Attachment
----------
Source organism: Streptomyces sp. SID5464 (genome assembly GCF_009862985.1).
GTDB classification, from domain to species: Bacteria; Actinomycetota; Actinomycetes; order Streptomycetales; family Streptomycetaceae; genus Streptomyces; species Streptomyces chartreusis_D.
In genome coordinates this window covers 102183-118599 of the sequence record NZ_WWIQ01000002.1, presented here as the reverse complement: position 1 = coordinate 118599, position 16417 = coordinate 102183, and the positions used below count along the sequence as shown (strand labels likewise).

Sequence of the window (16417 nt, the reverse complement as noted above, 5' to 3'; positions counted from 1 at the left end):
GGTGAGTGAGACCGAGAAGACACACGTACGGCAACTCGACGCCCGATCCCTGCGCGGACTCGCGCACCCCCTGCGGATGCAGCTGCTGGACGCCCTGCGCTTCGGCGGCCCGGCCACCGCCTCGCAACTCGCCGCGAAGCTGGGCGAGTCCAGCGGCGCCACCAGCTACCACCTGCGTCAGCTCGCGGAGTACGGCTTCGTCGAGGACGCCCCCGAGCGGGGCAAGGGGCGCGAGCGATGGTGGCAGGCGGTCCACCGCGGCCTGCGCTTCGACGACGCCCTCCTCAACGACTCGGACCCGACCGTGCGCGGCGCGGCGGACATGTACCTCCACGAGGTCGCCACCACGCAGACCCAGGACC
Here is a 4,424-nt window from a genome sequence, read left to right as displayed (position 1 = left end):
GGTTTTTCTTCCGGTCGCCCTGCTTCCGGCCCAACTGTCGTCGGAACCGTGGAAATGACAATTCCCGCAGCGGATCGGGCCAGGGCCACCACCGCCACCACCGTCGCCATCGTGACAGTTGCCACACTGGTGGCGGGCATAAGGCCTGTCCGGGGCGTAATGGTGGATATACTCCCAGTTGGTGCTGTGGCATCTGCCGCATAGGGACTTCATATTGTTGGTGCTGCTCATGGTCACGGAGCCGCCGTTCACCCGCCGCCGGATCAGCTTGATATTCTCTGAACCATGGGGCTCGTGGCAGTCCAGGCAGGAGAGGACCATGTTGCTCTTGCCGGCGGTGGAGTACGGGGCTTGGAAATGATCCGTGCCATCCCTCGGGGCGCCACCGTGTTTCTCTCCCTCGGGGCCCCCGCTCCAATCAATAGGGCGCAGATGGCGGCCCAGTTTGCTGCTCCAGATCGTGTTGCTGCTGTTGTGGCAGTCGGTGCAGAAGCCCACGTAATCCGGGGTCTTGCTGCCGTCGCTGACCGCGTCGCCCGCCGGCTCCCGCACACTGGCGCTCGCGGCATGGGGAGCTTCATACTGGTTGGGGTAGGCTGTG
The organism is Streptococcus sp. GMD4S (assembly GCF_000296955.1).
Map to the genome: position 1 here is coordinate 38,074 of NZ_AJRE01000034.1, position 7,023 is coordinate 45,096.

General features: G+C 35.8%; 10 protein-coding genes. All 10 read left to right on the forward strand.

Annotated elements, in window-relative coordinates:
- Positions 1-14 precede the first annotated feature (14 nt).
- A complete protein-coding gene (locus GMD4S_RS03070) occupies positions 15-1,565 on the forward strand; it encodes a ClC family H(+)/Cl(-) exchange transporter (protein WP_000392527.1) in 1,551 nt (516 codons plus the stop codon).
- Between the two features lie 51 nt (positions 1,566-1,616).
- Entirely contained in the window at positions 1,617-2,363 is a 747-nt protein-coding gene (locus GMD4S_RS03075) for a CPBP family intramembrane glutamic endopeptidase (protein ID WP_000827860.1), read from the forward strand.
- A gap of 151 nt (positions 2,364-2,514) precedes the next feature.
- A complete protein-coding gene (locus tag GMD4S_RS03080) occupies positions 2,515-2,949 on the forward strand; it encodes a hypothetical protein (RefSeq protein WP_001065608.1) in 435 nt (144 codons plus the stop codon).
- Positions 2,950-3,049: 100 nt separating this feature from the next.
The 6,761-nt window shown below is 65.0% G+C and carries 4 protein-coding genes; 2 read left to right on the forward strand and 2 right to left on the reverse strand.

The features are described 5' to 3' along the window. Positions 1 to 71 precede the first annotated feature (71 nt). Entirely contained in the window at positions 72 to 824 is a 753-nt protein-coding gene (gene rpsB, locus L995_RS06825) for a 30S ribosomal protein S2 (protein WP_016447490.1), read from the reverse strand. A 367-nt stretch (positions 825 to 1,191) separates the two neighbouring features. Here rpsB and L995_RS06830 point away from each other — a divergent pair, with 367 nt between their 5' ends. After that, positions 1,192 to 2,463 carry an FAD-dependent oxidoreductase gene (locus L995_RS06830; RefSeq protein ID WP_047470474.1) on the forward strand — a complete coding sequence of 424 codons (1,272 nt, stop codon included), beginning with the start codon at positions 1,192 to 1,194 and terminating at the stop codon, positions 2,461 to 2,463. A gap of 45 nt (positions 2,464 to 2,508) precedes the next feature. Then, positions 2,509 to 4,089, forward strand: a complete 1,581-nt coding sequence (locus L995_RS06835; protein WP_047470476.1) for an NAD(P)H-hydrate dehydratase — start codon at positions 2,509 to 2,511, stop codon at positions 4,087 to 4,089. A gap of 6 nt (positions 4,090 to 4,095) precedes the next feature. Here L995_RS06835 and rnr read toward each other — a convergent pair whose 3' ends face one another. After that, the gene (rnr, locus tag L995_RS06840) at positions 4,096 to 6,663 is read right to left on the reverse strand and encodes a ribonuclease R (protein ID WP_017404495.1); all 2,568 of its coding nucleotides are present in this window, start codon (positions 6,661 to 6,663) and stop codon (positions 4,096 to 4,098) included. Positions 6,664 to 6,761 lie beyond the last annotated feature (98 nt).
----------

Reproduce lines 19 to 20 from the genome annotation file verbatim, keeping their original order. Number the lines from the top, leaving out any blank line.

The 6,761-nt window shown below is 65.0% G+C and carries 4 protein-coding genes; 2 read left to right on the forward strand and 2 right to left on the reverse strand.

The features are described 5' to 3' along the window. Positions 1 to 71 precede the first annotated feature (71 nt). Entirely contained in the window at positions 72 to 824 is a 753-nt protein-coding gene (gene rpsB, locus L995_RS06825) for a 30S ribosomal protein S2 (protein WP_016447490.1), read from the reverse strand. A 367-nt stretch (positions 825 to 1,191) separates the two neighbouring features. Here rpsB and L995_RS06830 point away from each other — a divergent pair, with 367 nt between their 5' ends. After that, positions 1,192 to 2,463 carry an FAD-dependent oxidoreductase gene (locus L995_RS06830; RefSeq protein ID WP_047470474.1) on the forward strand — a complete coding sequence of 424 codons (1,272 nt, stop codon included), beginning with the start codon at positions 1,192 to 1,194 and terminating at the stop codon, positions 2,461 to 2,463. A gap of 45 nt (positions 2,464 to 2,508) precedes the next feature. Then, positions 2,509 to 4,089, forward strand: a complete 1,581-nt coding sequence (locus L995_RS06835; protein WP_047470476.1) for an NAD(P)H-hydrate dehydratase — start codon at positions 2,509 to 2,511, stop codon at positions 4,087 to 4,089. A gap of 6 nt (positions 4,090 to 4,095) precedes the next feature. Here L995_RS06835 and rnr read toward each other — a convergent pair whose 3' ends face one another. After that, the gene (rnr, locus tag L995_RS06840) at positions 4,096 to 6,663 is read right to left on the reverse strand and encodes a ribonuclease R (protein ID WP_017404495.1); all 2,568 of its coding nucleotides are present in this window, start codon (positions 6,661 to 6,663) and stop codon (positions 4,096 to 4,098) included. Positions 6,664 to 6,761 lie beyond the last annotated feature (98 nt).